by Kristin Hannah
“This novel, set in France in World War Two, is a gripping story of two sisters who both find ways to participate in the resistance against the Nazi occupation of their country. I learned so much about the history of France during WWII while reading it, and I was compelled by a story told through the eyes of women during war.”
We Were Eight Years in Power
by Ta Nehisi-Coates.
“This book contains one essay Coates wrote for The Atlantic during each year of the Obama presidency, along with his own reflections on the time in which he wrote. Coates’ outlook for race relations in America is bleak. I do not share his hopelessness, but I appreciate his thoughtful writing and his willingness to state the despair he faces as an African American. As a white American, it’s important for me to engage with that despair and try to understand it, and this book is a riveting, if somber, way to begin.”
Something Must Be Done about Prince Edward County
by Kristen Green
“I just started Something Must Be Done About Prince Edward County, a historical memoir about “segregation academies” across the South. Green tells the story of her own childhood in Farmville, Virginia, and how her family participated in the formation of private schools intended to provide white children with education segregated from African Americans. She weaves her own story together with a broader story about United States history.”
Amusing Ourselves to Death: Public Discourse in the Age of Show Business
by Neil Postman
“Postman’s insight into contemporary culture continues to amaze me. Even though he wrote this book three decades ago, it helps me understand and critique the world in which we live, and long for a thoughtful approach to news, politics, education, and entertainment.”
Smarter Faster Better: The Secrets of Being Productive in Life and Business
by Charles Duhigg
“As with his previous book, The Power of Habit, Duhigg provides a book full of intriguing stories that speak to far more than personal change. Although I picked up both of these books because I wanted to change some things in my own life, I kept reading them because I was fascinated by Duhigg’s thinking about culture, companies, and the world we live in.”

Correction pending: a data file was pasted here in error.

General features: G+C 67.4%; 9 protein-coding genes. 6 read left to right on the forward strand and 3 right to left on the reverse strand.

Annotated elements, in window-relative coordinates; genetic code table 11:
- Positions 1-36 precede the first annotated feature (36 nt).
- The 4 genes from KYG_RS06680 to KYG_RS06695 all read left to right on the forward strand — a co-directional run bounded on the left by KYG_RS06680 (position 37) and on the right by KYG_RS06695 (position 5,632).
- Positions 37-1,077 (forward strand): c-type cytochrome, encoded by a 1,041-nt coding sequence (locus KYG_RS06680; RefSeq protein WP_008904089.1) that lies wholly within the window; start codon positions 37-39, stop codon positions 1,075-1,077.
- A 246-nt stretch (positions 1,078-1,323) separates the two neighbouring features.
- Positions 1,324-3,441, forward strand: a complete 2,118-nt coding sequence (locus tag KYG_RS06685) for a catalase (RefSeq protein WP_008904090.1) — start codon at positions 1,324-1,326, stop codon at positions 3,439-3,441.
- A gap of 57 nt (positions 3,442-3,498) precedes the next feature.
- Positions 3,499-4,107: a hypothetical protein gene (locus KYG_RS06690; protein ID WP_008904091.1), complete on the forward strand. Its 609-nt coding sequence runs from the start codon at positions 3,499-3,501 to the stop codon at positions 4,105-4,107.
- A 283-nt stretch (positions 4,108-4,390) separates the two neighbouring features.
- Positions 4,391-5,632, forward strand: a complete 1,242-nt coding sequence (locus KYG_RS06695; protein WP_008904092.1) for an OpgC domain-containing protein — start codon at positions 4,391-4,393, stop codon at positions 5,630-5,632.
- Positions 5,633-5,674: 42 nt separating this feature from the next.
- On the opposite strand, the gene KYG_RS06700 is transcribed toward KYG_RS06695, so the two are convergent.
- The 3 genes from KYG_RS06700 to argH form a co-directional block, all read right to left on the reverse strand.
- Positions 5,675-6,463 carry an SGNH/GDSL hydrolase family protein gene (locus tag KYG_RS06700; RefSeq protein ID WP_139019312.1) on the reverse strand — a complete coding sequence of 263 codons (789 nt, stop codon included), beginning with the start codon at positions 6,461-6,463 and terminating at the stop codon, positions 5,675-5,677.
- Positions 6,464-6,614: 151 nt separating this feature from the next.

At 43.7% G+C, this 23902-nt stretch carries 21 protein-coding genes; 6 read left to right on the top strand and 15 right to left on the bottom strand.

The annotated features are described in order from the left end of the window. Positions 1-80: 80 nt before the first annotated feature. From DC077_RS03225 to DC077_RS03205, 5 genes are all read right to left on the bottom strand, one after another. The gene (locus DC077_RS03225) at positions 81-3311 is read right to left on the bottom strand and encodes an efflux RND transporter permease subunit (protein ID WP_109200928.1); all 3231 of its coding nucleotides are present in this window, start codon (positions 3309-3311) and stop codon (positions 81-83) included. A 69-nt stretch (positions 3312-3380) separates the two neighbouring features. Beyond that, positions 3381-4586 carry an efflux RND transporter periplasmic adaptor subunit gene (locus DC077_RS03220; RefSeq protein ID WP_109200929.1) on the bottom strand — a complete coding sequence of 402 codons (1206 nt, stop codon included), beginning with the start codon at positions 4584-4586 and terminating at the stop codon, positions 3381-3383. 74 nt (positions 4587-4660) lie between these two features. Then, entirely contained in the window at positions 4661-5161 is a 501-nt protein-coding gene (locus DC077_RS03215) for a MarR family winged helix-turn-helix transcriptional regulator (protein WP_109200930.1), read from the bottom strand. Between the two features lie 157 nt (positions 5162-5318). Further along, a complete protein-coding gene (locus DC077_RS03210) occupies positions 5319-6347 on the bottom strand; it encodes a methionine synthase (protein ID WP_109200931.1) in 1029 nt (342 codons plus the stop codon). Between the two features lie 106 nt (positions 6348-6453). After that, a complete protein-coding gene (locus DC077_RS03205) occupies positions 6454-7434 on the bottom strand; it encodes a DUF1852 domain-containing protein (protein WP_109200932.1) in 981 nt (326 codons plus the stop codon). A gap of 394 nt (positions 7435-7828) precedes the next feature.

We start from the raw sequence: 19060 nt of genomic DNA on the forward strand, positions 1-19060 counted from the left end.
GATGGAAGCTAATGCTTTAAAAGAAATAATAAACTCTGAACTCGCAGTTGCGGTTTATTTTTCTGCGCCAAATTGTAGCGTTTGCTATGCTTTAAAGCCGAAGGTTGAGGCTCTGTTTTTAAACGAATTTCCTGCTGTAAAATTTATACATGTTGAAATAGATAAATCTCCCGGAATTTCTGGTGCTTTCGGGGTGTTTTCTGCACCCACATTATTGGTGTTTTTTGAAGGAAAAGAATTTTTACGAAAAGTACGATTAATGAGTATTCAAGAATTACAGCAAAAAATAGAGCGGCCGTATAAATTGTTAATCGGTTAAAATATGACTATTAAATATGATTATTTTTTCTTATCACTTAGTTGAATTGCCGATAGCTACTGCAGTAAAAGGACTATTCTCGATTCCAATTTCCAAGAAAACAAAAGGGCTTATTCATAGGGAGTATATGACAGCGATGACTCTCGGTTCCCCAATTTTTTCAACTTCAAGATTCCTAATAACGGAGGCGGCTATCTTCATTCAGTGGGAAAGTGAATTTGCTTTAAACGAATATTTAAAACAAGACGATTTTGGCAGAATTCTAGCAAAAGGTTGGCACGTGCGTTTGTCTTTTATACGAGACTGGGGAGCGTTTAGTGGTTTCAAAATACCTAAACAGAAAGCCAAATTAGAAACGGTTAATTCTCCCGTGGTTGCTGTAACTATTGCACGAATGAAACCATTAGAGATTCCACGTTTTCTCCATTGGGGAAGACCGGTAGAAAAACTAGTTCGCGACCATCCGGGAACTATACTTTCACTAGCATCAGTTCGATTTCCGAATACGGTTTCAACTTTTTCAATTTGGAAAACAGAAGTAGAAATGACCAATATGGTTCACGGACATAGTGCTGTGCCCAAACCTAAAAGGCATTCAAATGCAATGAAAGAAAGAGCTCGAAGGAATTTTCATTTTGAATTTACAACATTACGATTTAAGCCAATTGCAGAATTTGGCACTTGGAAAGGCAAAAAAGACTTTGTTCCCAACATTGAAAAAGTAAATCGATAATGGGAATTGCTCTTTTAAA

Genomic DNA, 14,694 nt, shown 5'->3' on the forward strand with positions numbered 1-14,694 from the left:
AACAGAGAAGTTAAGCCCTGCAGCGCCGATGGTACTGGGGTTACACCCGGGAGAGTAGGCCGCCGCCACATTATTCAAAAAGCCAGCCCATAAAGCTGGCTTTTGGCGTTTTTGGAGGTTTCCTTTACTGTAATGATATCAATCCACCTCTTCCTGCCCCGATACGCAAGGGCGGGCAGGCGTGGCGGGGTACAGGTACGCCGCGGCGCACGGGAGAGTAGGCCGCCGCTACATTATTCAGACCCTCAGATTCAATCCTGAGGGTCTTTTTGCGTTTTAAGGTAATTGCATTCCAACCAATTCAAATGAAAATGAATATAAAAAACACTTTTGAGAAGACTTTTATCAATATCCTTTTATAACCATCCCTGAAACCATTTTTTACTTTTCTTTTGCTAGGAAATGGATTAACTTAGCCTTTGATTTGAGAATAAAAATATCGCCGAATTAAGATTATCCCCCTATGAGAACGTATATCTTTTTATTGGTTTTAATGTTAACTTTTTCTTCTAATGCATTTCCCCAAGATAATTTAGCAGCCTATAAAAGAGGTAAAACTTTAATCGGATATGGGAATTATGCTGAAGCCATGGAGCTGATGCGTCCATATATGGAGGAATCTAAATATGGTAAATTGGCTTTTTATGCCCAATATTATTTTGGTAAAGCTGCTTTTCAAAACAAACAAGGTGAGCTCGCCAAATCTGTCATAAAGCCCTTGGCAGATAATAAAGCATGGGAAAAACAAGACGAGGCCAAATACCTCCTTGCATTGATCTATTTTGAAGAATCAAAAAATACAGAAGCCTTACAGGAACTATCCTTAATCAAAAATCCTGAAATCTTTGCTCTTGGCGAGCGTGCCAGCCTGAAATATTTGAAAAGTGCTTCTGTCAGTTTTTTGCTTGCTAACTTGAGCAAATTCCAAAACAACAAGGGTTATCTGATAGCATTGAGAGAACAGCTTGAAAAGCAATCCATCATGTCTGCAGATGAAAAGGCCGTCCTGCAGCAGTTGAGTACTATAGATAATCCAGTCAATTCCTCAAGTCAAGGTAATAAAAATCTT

Very Married: Field Notes on Love and Fidelity
by Katherine Willis Pershey
“I just pre-ordered 5 copies of Very Married, and I suspect I will buy more when it comes out because I want to give it to so many people. Here’s what I wrote to endorse the book: ‘How many adjectives am I allowed to use to wholeheartedly endorse this marvelous book? Witty, engaging, honest, thoughtful, funny, wise, nuanced, gracious. I could go on. I will read this book more than once. I will give it to many friends. And I will be forever grateful to Katherine Willis Pershey for her honest and hopeful reflection on the complex, conflicted, and glorious institution of marriage’.”
by Ta-Nehisi Coates
This book won the National Book Award for a reason. Although many people will disagree with Coates’ bleak perspective, it is an important one for all Americans to read and try to understand. This memoir is all the more troubling for its beautiful prose.
by Toni Morrison
I recently reread this collection of essays, and I highly recommend it to anyone interested in the way the presence of African Americans affected American literature, and, more importantly, the idea of American identity.
by Barbara Robinson
I feel like I could almost write my own version of this book now that I’m in charge of the Christmas pageant at our church. Some highlights include Penny, who is playing Mary, asking if she needs to hide the baby Jesus under her gown while she walks down the aisle so she can be pregnant with him, and the kid who was unwilling to participate until I told him he could be the innkeeper and have the line “Go away!” to Mary and Joseph. Great reading for the whole family in a very short, endearing story.
by Barbara Brown Taylor
I’m only four chapters in to this book, but I want to go ahead and recommend it because I’m enjoying it so much. I only read one chapter a week because it is a book to savor. Taylor reflects in each chapter on how to know God in the world–in our bodies, in our homes, in our relationships, in our all–with easy and lovely prose. A gem to whet your appetite: “We pay attention to the speedometer, the wristwatch, the cell phone, the list of things to do, all of which feed our illusion that life is manageable. Meanwhile, none of them meets the first criterion for reverence, which is to remind us that we are not gods.”
I enjoyed the first half of Go Set a Watchman, and it serves as a fascinating guide into Lee’s development as a writer. The ending came as a disappointment in every way — the plot itself runs aground and the dialogue and prose suffers as well. But To Kill a Mockingbird stood up to my memory of it as a book of beauty, insight, and prose that sings.
by Joan Didion
This selection of essays from the late 1960’s offers a fascinating perspective on American culture in the late 60’s from the inside. Didion was able to name the problems of the 60’s as they happened, and we can see the results fifty years later. I particularly recommend the title essay as well as “On Self Respect” and “Letter from Paradise.”
by Isabel Wilkerson
An unbelievably comprehensive and compelling narrative of the great migration of African Americans from the south to the north and the west throughout the 20th century. Wilkerson has created a primer in African American history, a story of three individuals who made the journey out of the south, and a fascinating, relevant, and heartbreaking implicit analysis of why we are where we are as a nation when it comes to race, crime, poverty, and justice.
by Neil Postman